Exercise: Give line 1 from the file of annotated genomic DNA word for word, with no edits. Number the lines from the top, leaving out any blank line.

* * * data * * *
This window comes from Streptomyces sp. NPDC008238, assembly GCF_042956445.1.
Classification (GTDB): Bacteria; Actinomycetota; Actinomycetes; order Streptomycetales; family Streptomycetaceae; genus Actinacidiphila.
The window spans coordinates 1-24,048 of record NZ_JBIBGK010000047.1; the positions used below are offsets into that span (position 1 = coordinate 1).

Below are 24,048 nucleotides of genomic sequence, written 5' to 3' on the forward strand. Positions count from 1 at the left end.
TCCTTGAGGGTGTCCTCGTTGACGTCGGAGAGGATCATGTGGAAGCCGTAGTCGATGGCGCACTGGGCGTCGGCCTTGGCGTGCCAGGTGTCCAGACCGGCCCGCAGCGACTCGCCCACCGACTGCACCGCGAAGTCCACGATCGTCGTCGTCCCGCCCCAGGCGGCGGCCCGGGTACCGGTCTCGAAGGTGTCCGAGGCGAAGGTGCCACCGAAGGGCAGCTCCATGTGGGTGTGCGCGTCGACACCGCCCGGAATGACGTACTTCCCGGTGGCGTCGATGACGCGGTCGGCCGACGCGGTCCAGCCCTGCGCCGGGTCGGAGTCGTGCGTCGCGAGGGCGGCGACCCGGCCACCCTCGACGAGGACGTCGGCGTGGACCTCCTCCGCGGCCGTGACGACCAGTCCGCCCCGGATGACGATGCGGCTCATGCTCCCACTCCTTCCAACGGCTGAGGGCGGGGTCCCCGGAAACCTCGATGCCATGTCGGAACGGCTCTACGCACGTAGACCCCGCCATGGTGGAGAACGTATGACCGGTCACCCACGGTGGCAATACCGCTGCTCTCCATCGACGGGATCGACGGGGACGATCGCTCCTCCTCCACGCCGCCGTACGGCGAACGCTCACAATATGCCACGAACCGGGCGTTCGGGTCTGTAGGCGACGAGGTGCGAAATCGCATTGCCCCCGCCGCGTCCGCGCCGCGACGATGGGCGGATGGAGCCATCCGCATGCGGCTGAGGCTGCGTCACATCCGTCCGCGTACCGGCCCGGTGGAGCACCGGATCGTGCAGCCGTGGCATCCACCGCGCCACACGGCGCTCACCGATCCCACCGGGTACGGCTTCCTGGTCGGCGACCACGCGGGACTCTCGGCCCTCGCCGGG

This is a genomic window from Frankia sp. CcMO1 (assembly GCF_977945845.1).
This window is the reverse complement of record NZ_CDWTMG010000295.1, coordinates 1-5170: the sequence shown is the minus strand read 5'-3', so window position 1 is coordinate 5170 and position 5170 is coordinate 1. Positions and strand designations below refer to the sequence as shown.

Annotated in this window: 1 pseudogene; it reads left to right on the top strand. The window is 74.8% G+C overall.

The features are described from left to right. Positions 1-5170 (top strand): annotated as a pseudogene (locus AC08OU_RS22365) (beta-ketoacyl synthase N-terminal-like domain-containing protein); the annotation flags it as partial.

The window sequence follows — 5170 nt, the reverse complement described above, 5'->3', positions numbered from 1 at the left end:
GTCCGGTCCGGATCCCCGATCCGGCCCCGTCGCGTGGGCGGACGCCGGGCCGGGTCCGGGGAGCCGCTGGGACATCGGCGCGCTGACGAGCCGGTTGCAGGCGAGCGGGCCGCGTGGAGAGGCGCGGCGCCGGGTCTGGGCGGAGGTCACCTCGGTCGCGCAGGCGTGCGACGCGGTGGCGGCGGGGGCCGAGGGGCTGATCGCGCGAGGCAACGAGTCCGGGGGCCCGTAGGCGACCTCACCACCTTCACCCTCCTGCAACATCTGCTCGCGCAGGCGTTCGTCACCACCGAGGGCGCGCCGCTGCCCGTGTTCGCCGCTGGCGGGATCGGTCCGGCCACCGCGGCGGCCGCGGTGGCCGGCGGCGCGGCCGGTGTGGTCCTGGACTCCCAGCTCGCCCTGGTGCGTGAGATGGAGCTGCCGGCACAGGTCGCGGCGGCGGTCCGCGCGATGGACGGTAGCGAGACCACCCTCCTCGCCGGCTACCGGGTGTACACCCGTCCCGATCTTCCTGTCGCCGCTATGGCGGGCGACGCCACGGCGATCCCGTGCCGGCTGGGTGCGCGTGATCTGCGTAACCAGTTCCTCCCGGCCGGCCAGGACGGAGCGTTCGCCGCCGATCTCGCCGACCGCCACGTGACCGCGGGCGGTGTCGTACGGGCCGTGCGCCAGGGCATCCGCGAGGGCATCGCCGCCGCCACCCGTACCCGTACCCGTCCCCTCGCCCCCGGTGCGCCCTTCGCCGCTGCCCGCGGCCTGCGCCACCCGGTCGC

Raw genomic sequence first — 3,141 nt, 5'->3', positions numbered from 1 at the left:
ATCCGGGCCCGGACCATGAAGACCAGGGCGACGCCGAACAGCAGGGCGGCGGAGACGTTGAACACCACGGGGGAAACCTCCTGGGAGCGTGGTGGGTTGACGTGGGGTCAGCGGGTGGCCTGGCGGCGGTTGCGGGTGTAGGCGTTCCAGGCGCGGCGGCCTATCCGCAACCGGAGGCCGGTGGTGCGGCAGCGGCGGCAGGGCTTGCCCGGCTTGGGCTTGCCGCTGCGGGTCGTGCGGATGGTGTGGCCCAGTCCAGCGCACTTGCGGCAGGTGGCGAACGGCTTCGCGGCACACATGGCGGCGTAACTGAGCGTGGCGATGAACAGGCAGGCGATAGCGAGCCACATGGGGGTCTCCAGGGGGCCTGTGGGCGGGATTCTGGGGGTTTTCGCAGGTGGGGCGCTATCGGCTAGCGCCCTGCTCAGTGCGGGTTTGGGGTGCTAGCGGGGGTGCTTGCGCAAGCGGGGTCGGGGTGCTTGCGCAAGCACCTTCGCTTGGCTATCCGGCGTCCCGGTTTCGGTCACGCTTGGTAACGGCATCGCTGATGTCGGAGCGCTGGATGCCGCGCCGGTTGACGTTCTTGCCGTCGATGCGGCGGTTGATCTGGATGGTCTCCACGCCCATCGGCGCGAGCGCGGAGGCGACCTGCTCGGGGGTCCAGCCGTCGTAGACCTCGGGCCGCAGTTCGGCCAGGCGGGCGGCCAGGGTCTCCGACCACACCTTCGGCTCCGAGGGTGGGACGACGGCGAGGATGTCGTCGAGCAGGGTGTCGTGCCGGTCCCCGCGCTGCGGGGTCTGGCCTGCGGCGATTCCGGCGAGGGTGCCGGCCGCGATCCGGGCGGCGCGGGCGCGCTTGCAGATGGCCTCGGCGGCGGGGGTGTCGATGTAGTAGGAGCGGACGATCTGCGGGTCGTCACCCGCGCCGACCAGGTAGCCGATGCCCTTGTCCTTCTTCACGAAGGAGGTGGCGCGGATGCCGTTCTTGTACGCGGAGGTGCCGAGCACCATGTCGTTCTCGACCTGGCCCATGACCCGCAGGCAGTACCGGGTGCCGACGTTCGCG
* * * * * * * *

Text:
This window comes from Streptomyces sp. NPDC008238, assembly GCF_042956445.1.